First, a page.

I have books on perennials, vegetables, design, famous gardeners and gardens, drought-tolerant gardens, heat-tolerant gardens, children's gardens, succulent gardens, vertical gardening and gardening inside the home. I love my books. I never tire of pulling one out and perusing all the beautiful photos and unique stories, tips and guidelines.
While I have an assortment of comprehensive and encyclopedic books, I may have just found my new go-to bible.
It's not always easy to find resources that provide real-life, detailed information about gardening in the south -- specifically the southwest. Redesigned and updated, The New Southern Living Garden Book is a beautiful compilation of plant and garden information dedicated to how WE garden in the South and here in Central Texas.
More than 8,000 plants and 2,000 stunning photos of plants fill this 768-page book. The plant encyclopedia includes information about light and water needs, several climate zone designations and adaptability as well as toxicity. The entries also outline many of the different varieties of each plant, highlighting all of their unique characteristics.
Then, it does the work for you. You can slice and dice the information in a whole host of ways in the pages that provide information and recommend plants for seasonal color, cutting flowers, colorful foliage, winter interest, fragrant flowers, showy border perennials and more. When I'm searching for inspiration and ideas, this is how I want my information presented. Next come the sections that highlight plants for coastal gardens, drough tolerant gardens, deer resistant gardens, hanging basket and window-box gardens, southern natives and plants that attract butterflies and birds.
And there's more - practical garden tips and advice about soil, fertilizing, watering and pruning. It includes a detailed aseasonal garden checklist, and my personal favorite -- "Solving the Mystery of Botanical Plant Names." Wow. Did you know that 'angustifolia' refers to a narrow leaf form in a plant? Or that 'barccata' means berried or berrylike? Or that riparia means 'of riverbanks?' Ah, one I knew -- 'texana' means of Texas!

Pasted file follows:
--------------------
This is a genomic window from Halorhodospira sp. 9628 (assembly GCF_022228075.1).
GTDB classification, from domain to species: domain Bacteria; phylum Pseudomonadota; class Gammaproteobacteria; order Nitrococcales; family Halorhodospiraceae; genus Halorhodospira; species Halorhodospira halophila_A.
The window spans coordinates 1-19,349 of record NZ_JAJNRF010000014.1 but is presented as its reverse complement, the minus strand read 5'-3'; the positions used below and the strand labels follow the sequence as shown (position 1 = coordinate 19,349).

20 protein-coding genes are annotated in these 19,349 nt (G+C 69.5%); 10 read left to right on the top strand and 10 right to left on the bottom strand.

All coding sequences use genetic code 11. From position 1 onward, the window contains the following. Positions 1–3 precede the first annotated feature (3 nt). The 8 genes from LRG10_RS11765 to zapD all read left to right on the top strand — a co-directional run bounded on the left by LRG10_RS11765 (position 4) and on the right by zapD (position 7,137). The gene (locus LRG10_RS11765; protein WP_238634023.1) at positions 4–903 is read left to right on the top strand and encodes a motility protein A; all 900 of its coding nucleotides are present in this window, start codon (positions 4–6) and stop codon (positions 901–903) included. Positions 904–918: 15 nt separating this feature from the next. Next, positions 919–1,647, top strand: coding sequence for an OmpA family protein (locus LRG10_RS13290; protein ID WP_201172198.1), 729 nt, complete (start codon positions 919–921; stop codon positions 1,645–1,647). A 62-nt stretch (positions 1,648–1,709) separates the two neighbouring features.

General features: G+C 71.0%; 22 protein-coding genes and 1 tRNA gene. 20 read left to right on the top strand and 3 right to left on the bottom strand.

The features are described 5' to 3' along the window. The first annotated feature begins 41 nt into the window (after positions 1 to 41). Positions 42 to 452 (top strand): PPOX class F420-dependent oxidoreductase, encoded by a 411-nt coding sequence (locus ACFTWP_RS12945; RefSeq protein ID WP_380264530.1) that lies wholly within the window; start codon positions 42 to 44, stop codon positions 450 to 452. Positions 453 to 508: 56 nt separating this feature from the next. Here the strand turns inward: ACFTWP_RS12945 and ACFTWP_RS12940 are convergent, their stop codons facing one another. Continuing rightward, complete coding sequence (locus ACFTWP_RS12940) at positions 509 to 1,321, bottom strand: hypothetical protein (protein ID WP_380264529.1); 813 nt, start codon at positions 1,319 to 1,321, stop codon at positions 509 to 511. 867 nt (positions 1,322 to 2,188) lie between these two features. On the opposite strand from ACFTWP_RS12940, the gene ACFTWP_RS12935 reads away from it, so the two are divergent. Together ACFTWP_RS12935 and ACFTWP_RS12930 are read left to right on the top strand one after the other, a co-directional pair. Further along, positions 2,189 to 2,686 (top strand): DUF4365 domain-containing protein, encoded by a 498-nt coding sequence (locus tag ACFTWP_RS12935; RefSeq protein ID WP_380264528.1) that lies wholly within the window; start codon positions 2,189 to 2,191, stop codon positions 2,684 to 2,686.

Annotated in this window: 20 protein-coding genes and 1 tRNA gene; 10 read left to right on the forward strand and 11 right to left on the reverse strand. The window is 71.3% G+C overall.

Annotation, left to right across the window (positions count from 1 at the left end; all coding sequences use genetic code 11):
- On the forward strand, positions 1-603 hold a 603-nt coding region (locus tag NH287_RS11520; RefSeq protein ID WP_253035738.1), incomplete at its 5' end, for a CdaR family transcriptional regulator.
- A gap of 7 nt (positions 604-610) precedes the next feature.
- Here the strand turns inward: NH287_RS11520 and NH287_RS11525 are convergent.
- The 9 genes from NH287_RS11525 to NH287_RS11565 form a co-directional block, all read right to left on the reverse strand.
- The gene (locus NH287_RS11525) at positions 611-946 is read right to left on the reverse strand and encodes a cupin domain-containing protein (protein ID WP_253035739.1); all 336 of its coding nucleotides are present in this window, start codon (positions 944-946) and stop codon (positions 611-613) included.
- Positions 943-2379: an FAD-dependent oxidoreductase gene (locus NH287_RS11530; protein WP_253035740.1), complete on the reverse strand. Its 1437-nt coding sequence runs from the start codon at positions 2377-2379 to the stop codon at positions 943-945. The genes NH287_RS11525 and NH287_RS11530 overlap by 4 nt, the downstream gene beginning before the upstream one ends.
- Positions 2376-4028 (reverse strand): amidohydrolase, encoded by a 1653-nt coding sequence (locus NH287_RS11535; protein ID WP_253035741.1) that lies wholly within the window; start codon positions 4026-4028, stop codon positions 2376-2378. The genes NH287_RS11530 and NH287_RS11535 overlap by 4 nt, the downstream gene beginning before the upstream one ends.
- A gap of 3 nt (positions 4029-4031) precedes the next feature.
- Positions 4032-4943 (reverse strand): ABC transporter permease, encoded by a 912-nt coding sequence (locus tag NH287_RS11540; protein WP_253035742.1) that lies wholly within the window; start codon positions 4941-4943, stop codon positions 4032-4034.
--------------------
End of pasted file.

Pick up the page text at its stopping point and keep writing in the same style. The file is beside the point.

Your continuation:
As I was soaking it all in, I turned the page and found a double-page spread showcasing the beauty of the fall garden with a gorgeous photo of the Gentling garden that I visited on the Garden Bloggers Fling in Asheville in 2012. You can tour the garden with me here here.
Here's an excerpt from the book: "Leaves Blazing -- Bathed in early November's late afternoon sun, trees catch fire around Peter and Jasmin Gentling's rustic home in Asheville, North Carolina. Mountainous locations like this provide the South's most dependable fall color."
Just as the computer can entice me into rabbit holes for hours and hours on end, this book lured me in and I soon found myself lost in its glossy, plant-filled pages. It's the perfect way to spend a winter evening, or two or three or four.
Note: Southern Living sent me this book and I chose to read and then review it. I thoroughly enjoyed it and am sharing with you my personal opinion.